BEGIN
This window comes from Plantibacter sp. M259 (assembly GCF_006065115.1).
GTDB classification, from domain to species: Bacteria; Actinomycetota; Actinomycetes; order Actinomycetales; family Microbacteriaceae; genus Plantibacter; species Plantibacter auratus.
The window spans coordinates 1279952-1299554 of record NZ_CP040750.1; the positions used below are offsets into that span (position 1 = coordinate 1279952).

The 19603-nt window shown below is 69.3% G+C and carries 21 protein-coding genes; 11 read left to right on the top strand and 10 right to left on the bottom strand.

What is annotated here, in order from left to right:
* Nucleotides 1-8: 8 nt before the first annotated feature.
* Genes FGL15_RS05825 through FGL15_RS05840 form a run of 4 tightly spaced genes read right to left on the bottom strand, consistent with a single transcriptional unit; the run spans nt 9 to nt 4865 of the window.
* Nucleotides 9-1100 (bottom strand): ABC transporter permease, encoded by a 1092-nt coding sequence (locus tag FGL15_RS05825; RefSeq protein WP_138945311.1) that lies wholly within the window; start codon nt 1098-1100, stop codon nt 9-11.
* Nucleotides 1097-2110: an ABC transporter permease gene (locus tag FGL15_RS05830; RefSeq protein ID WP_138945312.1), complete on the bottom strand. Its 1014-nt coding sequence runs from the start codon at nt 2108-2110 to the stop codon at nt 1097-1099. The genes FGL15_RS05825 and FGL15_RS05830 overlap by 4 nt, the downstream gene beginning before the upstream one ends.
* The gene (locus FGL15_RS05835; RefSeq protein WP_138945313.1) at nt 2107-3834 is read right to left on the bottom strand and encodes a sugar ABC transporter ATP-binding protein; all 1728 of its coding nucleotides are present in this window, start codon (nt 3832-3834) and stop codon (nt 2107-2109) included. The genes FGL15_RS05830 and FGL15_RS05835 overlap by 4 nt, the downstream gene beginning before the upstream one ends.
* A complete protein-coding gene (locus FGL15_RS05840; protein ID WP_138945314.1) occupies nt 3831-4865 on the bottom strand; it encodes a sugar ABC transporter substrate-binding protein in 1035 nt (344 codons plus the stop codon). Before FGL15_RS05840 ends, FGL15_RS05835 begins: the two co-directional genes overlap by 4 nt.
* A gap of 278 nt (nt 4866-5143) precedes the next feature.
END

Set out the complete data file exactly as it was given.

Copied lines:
This window comes from Plantibacter sp. M259 (assembly GCF_006065115.1).
GTDB classification, from domain to species: Bacteria; Actinomycetota; Actinomycetes; order Actinomycetales; family Microbacteriaceae; genus Plantibacter; species Plantibacter auratus.
The window spans coordinates 1279952-1299554 of record NZ_CP040750.1; the positions used below are offsets into that span (position 1 = coordinate 1279952).

The 19603-nt window shown below is 69.3% G+C and carries 21 protein-coding genes; 11 read left to right on the top strand and 10 right to left on the bottom strand.

What is annotated here, in order from left to right:
* Nucleotides 1-8: 8 nt before the first annotated feature.
* Genes FGL15_RS05825 through FGL15_RS05840 form a run of 4 tightly spaced genes read right to left on the bottom strand, consistent with a single transcriptional unit; the run spans nt 9 to nt 4865 of the window.
* Nucleotides 9-1100 (bottom strand): ABC transporter permease, encoded by a 1092-nt coding sequence (locus tag FGL15_RS05825; RefSeq protein WP_138945311.1) that lies wholly within the window; start codon nt 1098-1100, stop codon nt 9-11.
* Nucleotides 1097-2110: an ABC transporter permease gene (locus tag FGL15_RS05830; RefSeq protein ID WP_138945312.1), complete on the bottom strand. Its 1014-nt coding sequence runs from the start codon at nt 2108-2110 to the stop codon at nt 1097-1099. The genes FGL15_RS05825 and FGL15_RS05830 overlap by 4 nt, the downstream gene beginning before the upstream one ends.
* The gene (locus FGL15_RS05835; RefSeq protein WP_138945313.1) at nt 2107-3834 is read right to left on the bottom strand and encodes a sugar ABC transporter ATP-binding protein; all 1728 of its coding nucleotides are present in this window, start codon (nt 3832-3834) and stop codon (nt 2107-2109) included. The genes FGL15_RS05830 and FGL15_RS05835 overlap by 4 nt, the downstream gene beginning before the upstream one ends.
* A complete protein-coding gene (locus FGL15_RS05840; protein ID WP_138945314.1) occupies nt 3831-4865 on the bottom strand; it encodes a sugar ABC transporter substrate-binding protein in 1035 nt (344 codons plus the stop codon). Before FGL15_RS05840 ends, FGL15_RS05835 begins: the two co-directional genes overlap by 4 nt.
* A gap of 278 nt (nt 4866-5143) precedes the next feature.